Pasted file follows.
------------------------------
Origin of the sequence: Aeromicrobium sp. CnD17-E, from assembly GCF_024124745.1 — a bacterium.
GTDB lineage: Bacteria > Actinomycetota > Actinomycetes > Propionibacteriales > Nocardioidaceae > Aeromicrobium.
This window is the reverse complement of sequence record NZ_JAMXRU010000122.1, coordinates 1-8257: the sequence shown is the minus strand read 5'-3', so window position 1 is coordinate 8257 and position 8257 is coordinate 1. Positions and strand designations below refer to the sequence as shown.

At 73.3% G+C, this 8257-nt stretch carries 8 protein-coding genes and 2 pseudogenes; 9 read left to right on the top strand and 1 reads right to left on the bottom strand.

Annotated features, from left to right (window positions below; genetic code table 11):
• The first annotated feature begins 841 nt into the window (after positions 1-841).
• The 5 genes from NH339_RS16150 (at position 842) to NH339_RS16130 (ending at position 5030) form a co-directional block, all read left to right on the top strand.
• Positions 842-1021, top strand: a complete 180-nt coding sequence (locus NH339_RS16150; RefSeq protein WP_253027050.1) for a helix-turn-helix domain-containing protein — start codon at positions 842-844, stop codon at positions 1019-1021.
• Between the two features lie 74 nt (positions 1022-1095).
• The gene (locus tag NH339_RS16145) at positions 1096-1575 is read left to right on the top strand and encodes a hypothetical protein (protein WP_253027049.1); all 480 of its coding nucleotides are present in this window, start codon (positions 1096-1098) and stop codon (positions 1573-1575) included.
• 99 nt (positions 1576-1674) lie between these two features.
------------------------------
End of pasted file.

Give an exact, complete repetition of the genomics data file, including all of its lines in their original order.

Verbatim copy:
Origin of the sequence: Aeromicrobium sp. CnD17-E, from assembly GCF_024124745.1 — a bacterium.
GTDB lineage: Bacteria > Actinomycetota > Actinomycetes > Propionibacteriales > Nocardioidaceae > Aeromicrobium.
This window is the reverse complement of sequence record NZ_JAMXRU010000122.1, coordinates 1-8257: the sequence shown is the minus strand read 5'-3', so window position 1 is coordinate 8257 and position 8257 is coordinate 1. Positions and strand designations below refer to the sequence as shown.

At 73.3% G+C, this 8257-nt stretch carries 8 protein-coding genes and 2 pseudogenes; 9 read left to right on the top strand and 1 reads right to left on the bottom strand.

Annotated features, from left to right (window positions below; genetic code table 11):
• The first annotated feature begins 841 nt into the window (after positions 1-841).
• The 5 genes from NH339_RS16150 (at position 842) to NH339_RS16130 (ending at position 5030) form a co-directional block, all read left to right on the top strand.
• Positions 842-1021, top strand: a complete 180-nt coding sequence (locus NH339_RS16150; RefSeq protein WP_253027050.1) for a helix-turn-helix domain-containing protein — start codon at positions 842-844, stop codon at positions 1019-1021.
• Between the two features lie 74 nt (positions 1022-1095).
• The gene (locus tag NH339_RS16145) at positions 1096-1575 is read left to right on the top strand and encodes a hypothetical protein (protein WP_253027049.1); all 480 of its coding nucleotides are present in this window, start codon (positions 1096-1098) and stop codon (positions 1573-1575) included.
• 99 nt (positions 1576-1674) lie between these two features.